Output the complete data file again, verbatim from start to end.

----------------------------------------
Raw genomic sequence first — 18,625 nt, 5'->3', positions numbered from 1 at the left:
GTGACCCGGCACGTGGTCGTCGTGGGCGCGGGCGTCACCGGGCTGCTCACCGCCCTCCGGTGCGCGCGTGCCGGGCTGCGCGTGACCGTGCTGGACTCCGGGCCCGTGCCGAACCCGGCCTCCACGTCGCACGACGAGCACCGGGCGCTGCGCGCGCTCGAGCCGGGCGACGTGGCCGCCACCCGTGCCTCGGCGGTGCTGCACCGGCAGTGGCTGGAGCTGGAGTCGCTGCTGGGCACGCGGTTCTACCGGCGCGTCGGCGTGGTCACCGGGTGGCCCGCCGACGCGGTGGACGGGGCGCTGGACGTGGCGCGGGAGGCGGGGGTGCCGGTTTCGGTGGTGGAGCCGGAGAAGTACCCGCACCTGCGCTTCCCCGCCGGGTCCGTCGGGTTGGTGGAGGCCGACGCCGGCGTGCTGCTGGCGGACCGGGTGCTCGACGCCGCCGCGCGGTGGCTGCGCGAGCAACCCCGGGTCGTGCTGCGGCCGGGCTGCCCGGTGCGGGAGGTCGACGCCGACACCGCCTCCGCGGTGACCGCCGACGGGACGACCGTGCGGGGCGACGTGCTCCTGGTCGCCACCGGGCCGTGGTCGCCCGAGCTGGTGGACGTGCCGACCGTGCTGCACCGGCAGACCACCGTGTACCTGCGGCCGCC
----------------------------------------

Raw genomic sequence first — 18,625 nt, 5'->3', positions numbered from 1 at the left:
GTGACCCGGCACGTGGTCGTCGTGGGCGCGGGCGTCACCGGGCTGCTCACCGCCCTCCGGTGCGCGCGTGCCGGGCTGCGCGTGACCGTGCTGGACTCCGGGCCCGTGCCGAACCCGGCCTCCACGTCGCACGACGAGCACCGGGCGCTGCGCGCGCTCGAGCCGGGCGACGTGGCCGCCACCCGTGCCTCGGCGGTGCTGCACCGGCAGTGGCTGGAGCTGGAGTCGCTGCTGGGCACGCGGTTCTACCGGCGCGTCGGCGTGGTCACCGGGTGGCCCGCCGACGCGGTGGACGGGGCGCTGGACGTGGCGCGGGAGGCGGGGGTGCCGGTTTCGGTGGTGGAGCCGGAGAAGTACCCGCACCTGCGCTTCCCCGCCGGGTCCGTCGGGTTGGTGGAGGCCGACGCCGGCGTGCTGCTGGCGGACCGGGTGCTCGACGCCGCCGCGCGGTGGCTGCGCGAGCAACCCCGGGTCGTGCTGCGGCCGGGCTGCCCGGTGCGGGAGGTCGACGCCGACACCGCCTCCGCGGTGACCGCCGACGGGACGACCGTGCGGGGCGACGTGCTCCTGGTCGCCACCGGGCCGTGGTCGCCCGAGCTGGTGGACGTGCCGACCGTGCTGCACCGGCAGACCACCGTGTACCTGCGGCCGCC